If they fire - or mostly fire - then I would recommend you go back to your reloading manual and STUDY the part at the front on "How to Reload" because it is clear you did not adequately study it up to this point.
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Old September 11, 2018, 05:57 PM   #34
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Several posters have stated an improperly seated primer could be your problem. Dirty primer pockets could be one cause. That's why I like a second round of wet tumbling with SS pins after resizing/depriming. Really gets the primer pockets clean.
I use a Lee hand priming tool, and I will set my cases on my work bench after priming. Wobbly cases get a second pass to ensure the primer is seated correctly.
I have only had one FTF in my short 4 years of handloading. It was a 30-30 round that fired fine on the second try.
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Old September 11, 2018, 09:53 PM   #35
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I do check thoroughly to see if primer pockets are clean... I have the small primer pocket brush I picked up a long time ago for less than $2... a store was going out of business. Well, that is what I use as their other ways of cleaning. I am confident I cleaned them well.

Just have to keep getting use to the priming tool and paying close attention as some have mentioned.
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Old September 11, 2018, 10:03 PM   #36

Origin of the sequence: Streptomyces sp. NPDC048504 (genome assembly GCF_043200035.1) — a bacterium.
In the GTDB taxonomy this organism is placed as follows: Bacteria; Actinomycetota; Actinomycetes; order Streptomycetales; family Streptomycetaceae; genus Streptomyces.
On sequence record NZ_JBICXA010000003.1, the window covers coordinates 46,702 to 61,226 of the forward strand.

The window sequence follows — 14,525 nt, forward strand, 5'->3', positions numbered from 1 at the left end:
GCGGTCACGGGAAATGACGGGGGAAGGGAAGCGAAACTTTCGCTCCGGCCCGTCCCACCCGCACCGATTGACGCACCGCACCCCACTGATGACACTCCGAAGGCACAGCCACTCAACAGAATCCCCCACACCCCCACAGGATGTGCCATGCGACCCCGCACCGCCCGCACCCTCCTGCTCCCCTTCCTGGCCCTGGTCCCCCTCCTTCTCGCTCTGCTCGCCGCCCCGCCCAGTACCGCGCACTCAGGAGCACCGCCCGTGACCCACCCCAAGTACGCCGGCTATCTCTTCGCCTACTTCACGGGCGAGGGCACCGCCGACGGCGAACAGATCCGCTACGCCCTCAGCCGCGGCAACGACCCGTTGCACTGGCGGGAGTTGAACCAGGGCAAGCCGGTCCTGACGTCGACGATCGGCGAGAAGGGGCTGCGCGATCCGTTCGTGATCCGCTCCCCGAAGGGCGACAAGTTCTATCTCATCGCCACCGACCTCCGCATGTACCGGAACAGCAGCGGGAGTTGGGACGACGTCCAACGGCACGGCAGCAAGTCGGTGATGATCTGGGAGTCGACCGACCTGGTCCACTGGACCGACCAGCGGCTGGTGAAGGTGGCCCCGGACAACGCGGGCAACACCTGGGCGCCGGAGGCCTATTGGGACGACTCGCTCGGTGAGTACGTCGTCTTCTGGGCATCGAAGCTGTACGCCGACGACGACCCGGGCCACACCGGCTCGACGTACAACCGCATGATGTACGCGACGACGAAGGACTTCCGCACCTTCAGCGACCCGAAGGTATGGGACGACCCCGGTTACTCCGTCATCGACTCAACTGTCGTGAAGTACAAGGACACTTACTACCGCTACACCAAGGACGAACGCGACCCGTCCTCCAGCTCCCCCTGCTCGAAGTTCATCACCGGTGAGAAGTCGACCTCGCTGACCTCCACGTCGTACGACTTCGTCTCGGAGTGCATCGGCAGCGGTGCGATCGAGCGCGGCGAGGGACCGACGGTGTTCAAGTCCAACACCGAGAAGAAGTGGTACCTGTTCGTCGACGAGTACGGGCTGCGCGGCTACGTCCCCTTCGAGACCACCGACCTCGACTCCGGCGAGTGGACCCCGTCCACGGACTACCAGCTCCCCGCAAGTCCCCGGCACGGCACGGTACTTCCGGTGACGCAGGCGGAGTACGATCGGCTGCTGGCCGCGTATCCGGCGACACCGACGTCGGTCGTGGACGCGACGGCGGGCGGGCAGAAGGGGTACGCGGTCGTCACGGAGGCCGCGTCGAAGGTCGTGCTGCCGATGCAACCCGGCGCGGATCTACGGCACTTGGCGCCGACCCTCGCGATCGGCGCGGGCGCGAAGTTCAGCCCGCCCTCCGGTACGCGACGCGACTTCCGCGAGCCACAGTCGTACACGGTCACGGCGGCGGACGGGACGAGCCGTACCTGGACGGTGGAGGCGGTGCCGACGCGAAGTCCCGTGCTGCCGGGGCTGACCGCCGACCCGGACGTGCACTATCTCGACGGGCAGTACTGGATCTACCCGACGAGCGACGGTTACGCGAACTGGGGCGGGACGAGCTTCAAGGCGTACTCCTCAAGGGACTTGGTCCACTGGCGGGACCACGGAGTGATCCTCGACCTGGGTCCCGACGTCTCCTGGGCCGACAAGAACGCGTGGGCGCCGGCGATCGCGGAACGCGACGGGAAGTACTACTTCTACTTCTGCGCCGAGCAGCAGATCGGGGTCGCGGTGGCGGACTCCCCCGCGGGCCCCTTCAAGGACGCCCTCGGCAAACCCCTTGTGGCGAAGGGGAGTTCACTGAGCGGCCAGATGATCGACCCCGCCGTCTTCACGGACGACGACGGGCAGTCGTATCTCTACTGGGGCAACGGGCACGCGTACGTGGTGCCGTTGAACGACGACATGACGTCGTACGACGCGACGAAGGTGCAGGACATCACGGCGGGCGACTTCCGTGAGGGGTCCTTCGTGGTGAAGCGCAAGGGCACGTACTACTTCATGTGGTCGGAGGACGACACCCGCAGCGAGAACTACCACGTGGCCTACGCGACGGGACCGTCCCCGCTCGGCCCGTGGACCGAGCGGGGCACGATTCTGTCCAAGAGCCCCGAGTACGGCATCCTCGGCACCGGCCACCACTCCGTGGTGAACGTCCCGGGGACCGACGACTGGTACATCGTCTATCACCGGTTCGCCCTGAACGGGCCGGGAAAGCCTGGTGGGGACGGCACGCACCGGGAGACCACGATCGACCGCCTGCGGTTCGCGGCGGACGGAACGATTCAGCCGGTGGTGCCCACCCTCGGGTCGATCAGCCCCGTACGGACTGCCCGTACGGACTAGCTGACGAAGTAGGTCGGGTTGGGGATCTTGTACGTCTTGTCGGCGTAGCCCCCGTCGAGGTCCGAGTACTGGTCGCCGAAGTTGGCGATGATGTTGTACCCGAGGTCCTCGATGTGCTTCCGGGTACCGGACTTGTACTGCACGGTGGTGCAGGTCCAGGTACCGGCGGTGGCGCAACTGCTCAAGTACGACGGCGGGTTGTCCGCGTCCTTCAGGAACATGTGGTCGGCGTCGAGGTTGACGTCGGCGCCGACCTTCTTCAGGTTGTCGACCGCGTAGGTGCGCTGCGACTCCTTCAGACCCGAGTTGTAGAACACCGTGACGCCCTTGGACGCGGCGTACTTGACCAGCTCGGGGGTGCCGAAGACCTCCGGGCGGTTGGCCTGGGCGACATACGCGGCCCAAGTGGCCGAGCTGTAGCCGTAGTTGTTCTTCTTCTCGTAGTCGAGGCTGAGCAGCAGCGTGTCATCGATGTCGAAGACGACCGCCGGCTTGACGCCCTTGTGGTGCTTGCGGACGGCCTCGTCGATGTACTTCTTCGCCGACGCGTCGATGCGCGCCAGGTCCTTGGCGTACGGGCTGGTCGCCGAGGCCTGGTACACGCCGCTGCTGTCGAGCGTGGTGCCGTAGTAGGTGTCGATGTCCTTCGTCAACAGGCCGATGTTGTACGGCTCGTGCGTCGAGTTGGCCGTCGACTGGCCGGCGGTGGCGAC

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After 200 rounds of my handloads or so my Marlin X7 had a misfire. On the 2nd try it fired. Thought that was odd, but since it was one round of several I did nothing. Next time out with that rifle, 2 misfires. Read up on the causes and came to the conclusion the primers were not seated properly. I had used an RCBS hand primer for years with no problems, but since I now had a problem, I reinstalled the primer seater on my RCBS Rockchucker. Same result. Misfires on a hunting rifle ain't ok. So, bought a large rifle primer pocket uniformer and trued the primer pockets. After priming I measured the recess depth and all were recessed deeper than .003 inches. Went shooting, one misfire. So, I stopped by a gun shop, and the gunsmith advised me to disassemble the bolt, clean the entire bolt thoroughly, reassemble, test. The firing pin was sticky and had some kind of gunk on it. Sprayed it all down with Shooters Choice Quick Scrub and used the air compressor to blow all the stuff off. In reassembling, the firing pin consists of a rod maybe 1/8 " in diameter, with a threaded hole in one end which the actual firing pin is screwed into. The firing pin was loose. After tightening it, put it all back together, and after 30 rounds not a single misfire. Maybe its fixed. Moral of the story is, keep looking till you find the problem.
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Old September 11, 2018, 10:12 PM   #37
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Thanks Colorado, unfortunately I am not confident to even try and disassemble the bolt. If there is a possibility that it could be, that would suck as I keep track of the rounds fired for this rifle and I'm only at 226. But then again, would imagine that round count has nothing to do with it rather just for me to know.
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Old September 11, 2018, 10:17 PM   #38
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My guess is the primers are not fully seated. Clean primer pockets are a necessity. Tumbling to get those clean primer pockets, not so much. I have reloaded for well over 20 years. Literally tens upon tens of thousands of rounds, I shoot pistols competitively. I have never owned a tumbler. Never. I have a $3 hand held primer pocket scraper made by Lee. Give each decapped piece of brass a quick twist in the primer pocket, wipe off the "big chunks" of dirt and grime, and reload them. A hole in the X ring doesn't care if it came from a bright and shinny piece of brass, and neither do I. I do understand the personal pride in making reloads that look as good or better than factory brass, but that's not my thing.